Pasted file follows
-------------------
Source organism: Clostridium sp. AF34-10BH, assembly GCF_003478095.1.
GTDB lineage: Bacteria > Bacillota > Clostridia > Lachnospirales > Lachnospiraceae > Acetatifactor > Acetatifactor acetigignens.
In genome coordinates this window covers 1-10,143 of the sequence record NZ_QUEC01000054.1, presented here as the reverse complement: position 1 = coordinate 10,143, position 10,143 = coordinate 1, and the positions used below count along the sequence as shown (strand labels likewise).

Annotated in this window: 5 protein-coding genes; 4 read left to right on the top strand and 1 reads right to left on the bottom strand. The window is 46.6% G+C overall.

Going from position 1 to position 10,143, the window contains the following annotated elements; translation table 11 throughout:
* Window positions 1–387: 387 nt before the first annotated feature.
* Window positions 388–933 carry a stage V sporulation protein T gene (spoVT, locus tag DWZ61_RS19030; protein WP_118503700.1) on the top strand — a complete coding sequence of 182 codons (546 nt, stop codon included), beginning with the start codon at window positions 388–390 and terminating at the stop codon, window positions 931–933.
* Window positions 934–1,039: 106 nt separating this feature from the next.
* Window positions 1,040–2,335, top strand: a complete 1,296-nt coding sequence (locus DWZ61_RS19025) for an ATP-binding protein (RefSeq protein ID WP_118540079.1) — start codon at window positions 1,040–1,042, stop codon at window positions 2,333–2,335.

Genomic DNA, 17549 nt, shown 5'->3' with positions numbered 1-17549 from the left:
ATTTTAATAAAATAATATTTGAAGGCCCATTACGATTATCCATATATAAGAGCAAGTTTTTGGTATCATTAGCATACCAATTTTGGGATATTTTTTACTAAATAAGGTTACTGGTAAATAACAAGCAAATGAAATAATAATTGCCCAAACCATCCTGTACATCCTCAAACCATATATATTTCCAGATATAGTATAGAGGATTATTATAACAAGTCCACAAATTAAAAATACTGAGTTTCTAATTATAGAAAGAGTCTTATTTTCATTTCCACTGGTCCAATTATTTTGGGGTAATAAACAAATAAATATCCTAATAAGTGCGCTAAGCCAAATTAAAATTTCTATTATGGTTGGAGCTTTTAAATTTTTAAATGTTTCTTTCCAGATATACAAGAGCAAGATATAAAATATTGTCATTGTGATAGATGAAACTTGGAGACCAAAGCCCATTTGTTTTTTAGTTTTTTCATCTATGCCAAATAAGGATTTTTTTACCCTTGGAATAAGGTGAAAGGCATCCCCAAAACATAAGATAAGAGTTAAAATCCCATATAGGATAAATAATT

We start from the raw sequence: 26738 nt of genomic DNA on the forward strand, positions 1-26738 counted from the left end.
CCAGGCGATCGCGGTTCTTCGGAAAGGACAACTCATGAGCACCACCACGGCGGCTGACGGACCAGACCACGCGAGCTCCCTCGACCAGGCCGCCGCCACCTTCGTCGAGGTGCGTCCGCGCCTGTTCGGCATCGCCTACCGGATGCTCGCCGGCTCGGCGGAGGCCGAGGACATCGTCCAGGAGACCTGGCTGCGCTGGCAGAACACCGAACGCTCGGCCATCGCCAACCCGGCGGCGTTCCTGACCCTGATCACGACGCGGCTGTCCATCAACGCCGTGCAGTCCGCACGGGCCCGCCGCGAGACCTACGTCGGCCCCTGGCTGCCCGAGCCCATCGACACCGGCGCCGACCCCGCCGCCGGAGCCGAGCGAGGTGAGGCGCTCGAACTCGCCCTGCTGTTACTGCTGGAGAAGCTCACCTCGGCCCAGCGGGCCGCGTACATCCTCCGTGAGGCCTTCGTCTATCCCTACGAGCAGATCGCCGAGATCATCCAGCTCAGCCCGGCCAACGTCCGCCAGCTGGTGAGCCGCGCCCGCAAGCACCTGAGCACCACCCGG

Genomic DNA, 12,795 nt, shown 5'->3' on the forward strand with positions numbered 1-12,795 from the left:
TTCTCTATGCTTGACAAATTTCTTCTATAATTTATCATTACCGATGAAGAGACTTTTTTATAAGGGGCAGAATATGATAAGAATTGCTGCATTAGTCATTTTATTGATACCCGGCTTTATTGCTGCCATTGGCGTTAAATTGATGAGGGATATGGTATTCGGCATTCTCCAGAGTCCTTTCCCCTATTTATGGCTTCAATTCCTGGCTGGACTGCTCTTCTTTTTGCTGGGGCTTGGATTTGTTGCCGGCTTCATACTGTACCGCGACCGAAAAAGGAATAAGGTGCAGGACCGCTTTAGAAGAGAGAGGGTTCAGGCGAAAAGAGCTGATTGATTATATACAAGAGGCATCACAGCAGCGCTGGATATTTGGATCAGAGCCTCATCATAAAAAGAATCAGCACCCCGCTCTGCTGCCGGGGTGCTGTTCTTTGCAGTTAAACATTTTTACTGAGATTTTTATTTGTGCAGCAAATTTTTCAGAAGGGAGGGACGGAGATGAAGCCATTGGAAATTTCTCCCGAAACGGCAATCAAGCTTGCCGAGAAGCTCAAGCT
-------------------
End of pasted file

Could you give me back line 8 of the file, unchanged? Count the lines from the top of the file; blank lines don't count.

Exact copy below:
* Window positions 934–1,039: 106 nt separating this feature from the next.